Section 2

Building Your Foundation

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Implement what you know with confidence

Discover action-based tools that provide simple steps for program improvement or robust plans for new ways of doing business. 

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Your ethics and compliance program is an ecosystem of moving parts. New laws and regulations, new lines of business, new geographies, mergers and acquisitions become part of a growing enterprise that your compliance ecosystem must support. 

Effective compliance programs are able to deftly navigate these complexities because they have built strong foundations that were developed with the nature of the compliance industry in mind.

This section will give you the expert advice and programmatic best practices to ensure the first steps you take to develop your program are in the right direction. Or if you program is more mature, these resources and insights will give you the necessary guidance to course correct and improve your program’s foundation at whichever stage it is in. 

 

How to Survive Compliance Training Disillusionment

Chapter 6 of The Worst-Case Scenario Survival Guide for Compliance Professionals

Employees need to feel personally connected to the notion of doing business ethically and in compliance for your program to be effective.

Tom Fox 12/01/2017

Chapter 6 of The Worst-Case Scenario Survival Guide for Compliance Professionals

Employees need to feel personally connected to the notion of doing business ethically and in compliance for your program to be effective.

Employees need to feel personally connected to the notion of doing business ethically and in compliance for your program to be effective. But how can we do this if there is cynicism around one of our most powerful tools – training? Or what if your compliance training is so ineffective as to be rendered useless? Using one of the most well-worn techniques since the invention of fire—that of storytelling is a way to expand your training footprint in a way that engages and educates employees.

Storytelling integrates familiar, real-world examples into your compliance training to create a meaningful and relatable experience for learners. Done strategically, this will increase trust in your internal compliance brand, engage learners and actually change behavior. Let’s talk about how exactly storytelling can bring your training to life in a best practice compliance training program.
 

How to Survive
 

1. Gather Content

Take advantage of your data resources. Find compelling stories in the compliance information already available to you. As an example, consider the perception of your hotline reports. Not all hotline reports are of illegal, unethical or fraudulent conduct. A substantiated report may be based on perceived unfairness or favoritism in the workplace by an employee. By dispelling the assumption that hotlines are only for the most severe infractions, you can cultivate a steady information source straight from your employees while boosting corporate morale. But don’t stop there. Use current events, literally from the front page of today’s newspapers to craft compelling compliance stories. 

 

2. Present the Story

Get creative with how you use storytelling in your training. A great example is when the VW emissions scandal came to light. In Houston, CenterPoint Energy, a company completely unrelated to the auto manufacturing business, used the ethical failures at VW as an impetus to release a 2015 video proactively addressing their upstanding culture and values as an organization. They turned the scandal into an opportunity to create awareness of the importance of integrity in their workplace. Along with the published video, CenterPoint Energy also created a resource for management entitled “Manager’s Toolkit – What Does Integrity Mean to You?” Managers used this to continually open discussions and foster ongoing conversations focused on workplace integrity.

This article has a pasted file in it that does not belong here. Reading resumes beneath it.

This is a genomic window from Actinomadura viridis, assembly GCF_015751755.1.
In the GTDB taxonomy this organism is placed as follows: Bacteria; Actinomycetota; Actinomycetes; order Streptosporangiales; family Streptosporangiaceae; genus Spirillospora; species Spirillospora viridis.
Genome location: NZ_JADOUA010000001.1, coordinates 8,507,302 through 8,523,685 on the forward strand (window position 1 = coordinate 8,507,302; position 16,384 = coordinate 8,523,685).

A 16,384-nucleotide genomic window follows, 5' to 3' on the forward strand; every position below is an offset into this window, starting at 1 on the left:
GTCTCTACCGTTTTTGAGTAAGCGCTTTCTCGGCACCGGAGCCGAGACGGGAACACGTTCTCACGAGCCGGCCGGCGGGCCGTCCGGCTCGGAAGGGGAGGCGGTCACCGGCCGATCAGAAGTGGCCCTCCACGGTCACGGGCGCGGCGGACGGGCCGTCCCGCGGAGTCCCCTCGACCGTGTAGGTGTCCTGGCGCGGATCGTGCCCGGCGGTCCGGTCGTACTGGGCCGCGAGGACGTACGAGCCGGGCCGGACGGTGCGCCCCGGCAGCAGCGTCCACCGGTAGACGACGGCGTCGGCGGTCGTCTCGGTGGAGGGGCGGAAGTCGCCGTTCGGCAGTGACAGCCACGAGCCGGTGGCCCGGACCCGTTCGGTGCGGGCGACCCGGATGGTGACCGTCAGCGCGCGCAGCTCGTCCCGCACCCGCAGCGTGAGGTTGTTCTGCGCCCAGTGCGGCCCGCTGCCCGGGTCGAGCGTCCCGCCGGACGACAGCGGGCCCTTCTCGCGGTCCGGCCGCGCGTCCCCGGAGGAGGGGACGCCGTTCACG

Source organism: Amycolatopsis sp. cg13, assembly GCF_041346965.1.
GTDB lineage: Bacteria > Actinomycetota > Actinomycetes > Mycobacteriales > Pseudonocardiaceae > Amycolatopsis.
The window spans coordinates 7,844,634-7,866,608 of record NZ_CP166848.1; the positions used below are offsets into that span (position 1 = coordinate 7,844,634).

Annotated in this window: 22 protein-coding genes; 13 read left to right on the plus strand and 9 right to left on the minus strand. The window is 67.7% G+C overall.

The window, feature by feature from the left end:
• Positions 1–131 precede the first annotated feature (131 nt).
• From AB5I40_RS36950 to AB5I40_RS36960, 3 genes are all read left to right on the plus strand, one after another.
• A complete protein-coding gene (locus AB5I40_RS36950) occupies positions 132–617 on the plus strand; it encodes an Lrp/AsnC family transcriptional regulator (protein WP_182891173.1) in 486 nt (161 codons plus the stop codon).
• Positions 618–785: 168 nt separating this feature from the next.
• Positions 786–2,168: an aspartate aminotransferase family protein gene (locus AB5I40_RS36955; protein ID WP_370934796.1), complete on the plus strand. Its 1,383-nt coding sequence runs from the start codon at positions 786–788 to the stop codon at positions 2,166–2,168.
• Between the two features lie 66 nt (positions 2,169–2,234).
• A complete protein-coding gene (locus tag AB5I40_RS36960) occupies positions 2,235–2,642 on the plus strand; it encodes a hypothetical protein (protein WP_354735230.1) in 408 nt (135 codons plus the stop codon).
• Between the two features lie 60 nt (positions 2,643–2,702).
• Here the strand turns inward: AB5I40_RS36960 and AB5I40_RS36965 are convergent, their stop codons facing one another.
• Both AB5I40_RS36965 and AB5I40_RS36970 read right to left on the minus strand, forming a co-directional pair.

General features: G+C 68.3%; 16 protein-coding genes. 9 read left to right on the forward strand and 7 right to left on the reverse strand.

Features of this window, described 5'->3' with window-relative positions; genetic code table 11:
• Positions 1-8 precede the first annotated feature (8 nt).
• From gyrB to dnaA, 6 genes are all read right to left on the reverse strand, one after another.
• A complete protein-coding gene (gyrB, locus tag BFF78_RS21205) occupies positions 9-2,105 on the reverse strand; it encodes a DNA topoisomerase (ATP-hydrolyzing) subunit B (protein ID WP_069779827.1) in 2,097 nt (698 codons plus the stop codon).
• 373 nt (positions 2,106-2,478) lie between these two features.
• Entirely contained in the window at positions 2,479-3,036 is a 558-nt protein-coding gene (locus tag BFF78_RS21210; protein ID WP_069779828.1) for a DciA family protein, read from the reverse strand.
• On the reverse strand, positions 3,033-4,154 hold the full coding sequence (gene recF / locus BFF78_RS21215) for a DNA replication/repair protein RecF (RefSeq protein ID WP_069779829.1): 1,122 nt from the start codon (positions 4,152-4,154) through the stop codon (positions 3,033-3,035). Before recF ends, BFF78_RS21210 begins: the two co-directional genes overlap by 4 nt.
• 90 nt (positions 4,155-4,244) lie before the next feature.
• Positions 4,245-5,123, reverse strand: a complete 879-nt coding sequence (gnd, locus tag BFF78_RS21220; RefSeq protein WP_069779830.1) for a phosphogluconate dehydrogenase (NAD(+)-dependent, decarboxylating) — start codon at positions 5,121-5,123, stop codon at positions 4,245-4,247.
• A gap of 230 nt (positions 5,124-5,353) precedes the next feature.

3. Socialize Your Work

Take the time to share your compliance stories. Try co-authoring shareable content with your employees and showcase how your compliance program drives ethical business practices and fosters an inclusive workplace culture. Tell your compliance program’s story and provide your audience with real-world best practice examples they can mimic, through the real-world workday experiences of your employees. Take pride in the work you do and brand your organization as a leader in ethical business practices, through its best ambassadors, your employees. To further enhance this perception both inside and outside your organization, place volunteered examples on your company branded website for maximum impact. Finally, employees want to hear stories from, and about, their co-workers who’ve faced compliance challenges and #DoTheRightThing – the hashtag used internally at the award-winning Dun & Bradstreet compliance program.

 

4. Vocalize Senior Management

Ranging from short messages from your CEO, to videos of your CCO, try using a variety of internal company talent to communicate the concepts of your compliance training program. When a member of senior management shares a message, employees listen. They want to hear the president share a message of commitment to the company’s culture and discuss the values behind doing business ethically and in compliance. This is always a message that will resonate with employees. Have your senior management celebrate ethical “wins” for the company by recognizing employees who have done the right thing in a difficult or challenging circumstance.